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22. Self, Place, and Identity in Two Generations of West African Immigrant Women Memoirs: Emecheta’s Head above Water and Danquah’s Willow Weep for Me

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pp. 442-458

Given the history of land alienation, geographic and social space has enormous significance for black peoples. Slaves were violently uprooted and transplanted into alien spaces, and colonized Africans were forced to yield power over their lands to foreigners. ...

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23. Language, Memory, and the Transnational: Art of Wosene Worke Kosrof

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pp. 459-475

The first volume, The African Diaspora: African Origins and New World Identities, focused largely on the diaspora as a historical view back to the transatlantic slave trade. The current volume illustrates that it is becoming increasingly necessary in this globalized era to differentiate between the African diaspora of the slave trade ...

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24. Out beyond Our Borders: Literary Travelers of the TransDiaspora

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pp. 476-482

Consider the trickster Kwaku Ananse of Akan orature, the spider who was a man, the man who was a spider, spinning stories in a web that spans the globe. From his African embarkation he has traveled the diaspora in the voices of black people, changing names and shapes and languages as he accompanies their migrations ...

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25. The Guyana Diaspora and Homeland Conflict Resolution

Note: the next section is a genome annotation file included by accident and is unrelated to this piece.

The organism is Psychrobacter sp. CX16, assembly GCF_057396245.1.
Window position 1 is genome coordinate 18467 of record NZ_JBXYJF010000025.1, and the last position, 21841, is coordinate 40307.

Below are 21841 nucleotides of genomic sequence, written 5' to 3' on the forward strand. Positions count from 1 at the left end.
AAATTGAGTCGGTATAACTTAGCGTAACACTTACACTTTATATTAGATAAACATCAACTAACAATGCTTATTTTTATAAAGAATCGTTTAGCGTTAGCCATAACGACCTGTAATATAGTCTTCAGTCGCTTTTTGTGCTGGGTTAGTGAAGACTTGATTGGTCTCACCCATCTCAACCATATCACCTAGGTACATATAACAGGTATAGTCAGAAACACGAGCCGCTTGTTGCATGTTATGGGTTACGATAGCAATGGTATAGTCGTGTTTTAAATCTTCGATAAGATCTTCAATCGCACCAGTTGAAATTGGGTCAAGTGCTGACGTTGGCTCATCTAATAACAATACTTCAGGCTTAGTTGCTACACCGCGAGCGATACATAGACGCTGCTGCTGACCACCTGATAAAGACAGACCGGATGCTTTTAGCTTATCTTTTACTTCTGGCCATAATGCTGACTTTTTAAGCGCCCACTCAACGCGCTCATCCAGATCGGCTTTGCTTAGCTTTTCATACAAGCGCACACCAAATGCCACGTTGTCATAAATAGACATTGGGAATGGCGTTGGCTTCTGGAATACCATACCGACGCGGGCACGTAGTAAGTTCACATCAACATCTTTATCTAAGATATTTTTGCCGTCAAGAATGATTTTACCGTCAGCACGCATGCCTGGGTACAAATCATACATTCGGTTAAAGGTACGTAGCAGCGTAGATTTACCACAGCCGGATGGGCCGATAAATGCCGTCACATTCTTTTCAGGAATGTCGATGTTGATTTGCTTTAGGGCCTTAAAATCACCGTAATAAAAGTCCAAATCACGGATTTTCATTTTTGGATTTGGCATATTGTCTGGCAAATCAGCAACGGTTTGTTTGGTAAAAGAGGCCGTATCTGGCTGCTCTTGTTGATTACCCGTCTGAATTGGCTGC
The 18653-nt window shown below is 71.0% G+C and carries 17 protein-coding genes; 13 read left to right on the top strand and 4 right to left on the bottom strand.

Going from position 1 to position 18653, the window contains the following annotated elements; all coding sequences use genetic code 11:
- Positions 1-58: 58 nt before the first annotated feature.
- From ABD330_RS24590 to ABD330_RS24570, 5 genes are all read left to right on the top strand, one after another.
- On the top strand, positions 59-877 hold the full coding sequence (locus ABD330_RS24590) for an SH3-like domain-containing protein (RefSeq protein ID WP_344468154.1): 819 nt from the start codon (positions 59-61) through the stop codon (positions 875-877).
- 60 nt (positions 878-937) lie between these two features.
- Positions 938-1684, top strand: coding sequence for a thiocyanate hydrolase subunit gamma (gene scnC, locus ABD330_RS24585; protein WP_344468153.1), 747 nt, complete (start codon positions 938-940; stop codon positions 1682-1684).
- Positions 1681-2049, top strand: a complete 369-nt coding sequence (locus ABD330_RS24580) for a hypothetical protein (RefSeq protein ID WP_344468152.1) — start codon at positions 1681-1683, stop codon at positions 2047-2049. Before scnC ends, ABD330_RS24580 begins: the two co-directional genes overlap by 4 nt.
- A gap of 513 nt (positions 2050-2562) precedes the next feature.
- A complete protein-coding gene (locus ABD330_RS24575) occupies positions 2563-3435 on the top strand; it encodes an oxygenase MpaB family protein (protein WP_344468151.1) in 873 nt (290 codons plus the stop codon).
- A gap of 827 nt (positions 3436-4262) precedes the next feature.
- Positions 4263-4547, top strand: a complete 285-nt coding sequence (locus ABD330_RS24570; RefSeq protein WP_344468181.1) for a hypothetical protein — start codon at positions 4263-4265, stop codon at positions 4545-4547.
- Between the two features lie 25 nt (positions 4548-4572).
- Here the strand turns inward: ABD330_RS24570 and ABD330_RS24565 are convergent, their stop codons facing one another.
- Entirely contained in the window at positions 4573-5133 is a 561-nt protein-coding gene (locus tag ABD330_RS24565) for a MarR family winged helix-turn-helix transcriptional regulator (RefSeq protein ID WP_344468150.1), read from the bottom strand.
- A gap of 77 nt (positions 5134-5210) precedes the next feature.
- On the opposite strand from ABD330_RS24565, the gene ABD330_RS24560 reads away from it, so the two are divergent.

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pp. 483-499

The Guyana diaspora can best be viewed as a subset of the Caribbean diaspora overseas, although it demonstrates some peculiar features. It is part of the reverse migration trend from the colonies to the metropolitan centers in Europe and North America, which had its main beginnings in the twentieth century ...

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26. The Ontological Imperative for the New African Diaspora

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pp. 500-518

My basic move in this essay is to join the debate, among old and new Africans in the diaspora, on the ontological project of the new African diaspora. The ontological project is best described as how each people imagines the world both in discourse and in practice. ...

Contributors

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pp. 519-522

Index

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pp. 523-531


E-ISBN-13: 9780253003362
E-ISBN-10: 0253003369
Print-ISBN-13: 9780253353375

Page Count: 544
Illustrations: 18 b&w illus.
Publication Year: 2009